What little free time I have been able to find, I’ve spent reading. And wishing I could find just a little more time in the day to write about what I’ve been reading.
One amazing read has been Kevin Phillips’ American Theocracy: The Peril and Politics of Radical Religion, Oil, and Borrowed Money in the 21st Century. The dust jacket sums up Phillips’ argument:
From Ancient Rome to the British Empire, Phillips demonstrates that every world-dominating power has been brought down by an overlapping set of problems: a foolish combination of global overreach, militant religion, diminishing resources, and ballooning debt. [This is] exactly the nexus of ills that has come to define America’s political and economic identity at the start of this century.”
It was a fascinating and frightening read. But it helped me begin to understand much that has happened in the last few years that seemed otherwise inexplicable to me.
This morning, I read the preface of Theodore H. White’s America In Search of Itself: The Making of the President: 1956-1980.
I came across a couple of quotes which I just had to share:
- “American [academia]contributed so largely to the victory [in World War 2]…and such thinkers would go on to achieve in American life the status of a mandarinate until, like the Chinese mandarins, they lost touch with reality”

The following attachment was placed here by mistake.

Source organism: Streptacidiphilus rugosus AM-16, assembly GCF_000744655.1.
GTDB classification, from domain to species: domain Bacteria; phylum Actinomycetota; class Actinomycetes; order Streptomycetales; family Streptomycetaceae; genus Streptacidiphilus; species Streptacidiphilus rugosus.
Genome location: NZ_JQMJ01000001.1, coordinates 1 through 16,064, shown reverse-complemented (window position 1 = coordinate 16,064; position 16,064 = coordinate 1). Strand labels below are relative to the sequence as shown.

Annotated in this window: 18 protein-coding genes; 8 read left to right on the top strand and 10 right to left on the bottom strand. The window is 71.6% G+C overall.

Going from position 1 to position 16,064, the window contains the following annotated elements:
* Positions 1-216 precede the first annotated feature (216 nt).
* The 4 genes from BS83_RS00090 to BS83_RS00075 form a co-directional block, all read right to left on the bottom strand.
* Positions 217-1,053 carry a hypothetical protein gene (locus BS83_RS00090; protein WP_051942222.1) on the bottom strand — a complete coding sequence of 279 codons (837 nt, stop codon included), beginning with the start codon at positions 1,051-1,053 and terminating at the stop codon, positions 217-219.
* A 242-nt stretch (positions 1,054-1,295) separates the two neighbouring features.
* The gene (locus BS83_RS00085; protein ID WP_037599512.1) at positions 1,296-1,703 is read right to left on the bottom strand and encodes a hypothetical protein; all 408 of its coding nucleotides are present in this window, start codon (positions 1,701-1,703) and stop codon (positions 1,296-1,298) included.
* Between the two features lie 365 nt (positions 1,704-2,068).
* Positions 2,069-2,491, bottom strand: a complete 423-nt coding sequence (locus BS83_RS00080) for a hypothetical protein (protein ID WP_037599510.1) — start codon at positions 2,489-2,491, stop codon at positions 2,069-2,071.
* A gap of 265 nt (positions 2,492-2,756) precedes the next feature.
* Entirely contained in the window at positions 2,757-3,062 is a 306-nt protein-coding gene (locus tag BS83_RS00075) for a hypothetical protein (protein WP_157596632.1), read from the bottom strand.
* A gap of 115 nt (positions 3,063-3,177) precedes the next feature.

- “Nowhere was a warning [to liberals, overstepping themselves in the 1960s] more clearly voiced than by one of the dominant liberals of the time, John Gardner, then Secretary of Health-Education-Welfare: “ ‘There are some people who have…a vending machine concept of social change. You put a coin in and out comes a piece of candy. If you have a social problem you pass a law and out comes the solution.’ ”
- “The trouble with the liberal idea was that liberals, looking back, could not distinguish between their genuine triumphs and their failures. Their peril in the eighties would be that the good they had done might be washed away with their blunders.”
- “Reagan would probably be the last United States President to have worn a uniform in World War 2—unless his Vice-President, George [H.W.] Bush, succeed him, in which case, Bush, a genuine war hero, might very well be remembered as the last national leader ever to have served in actual combat.”
Now, as Bush’s son and his cronies, men who escaped combat when they did their service, lead us through a disastrous war, I can’t but help be amazed at the accuracy of White’s prediction…after all….the book was penned in 1982!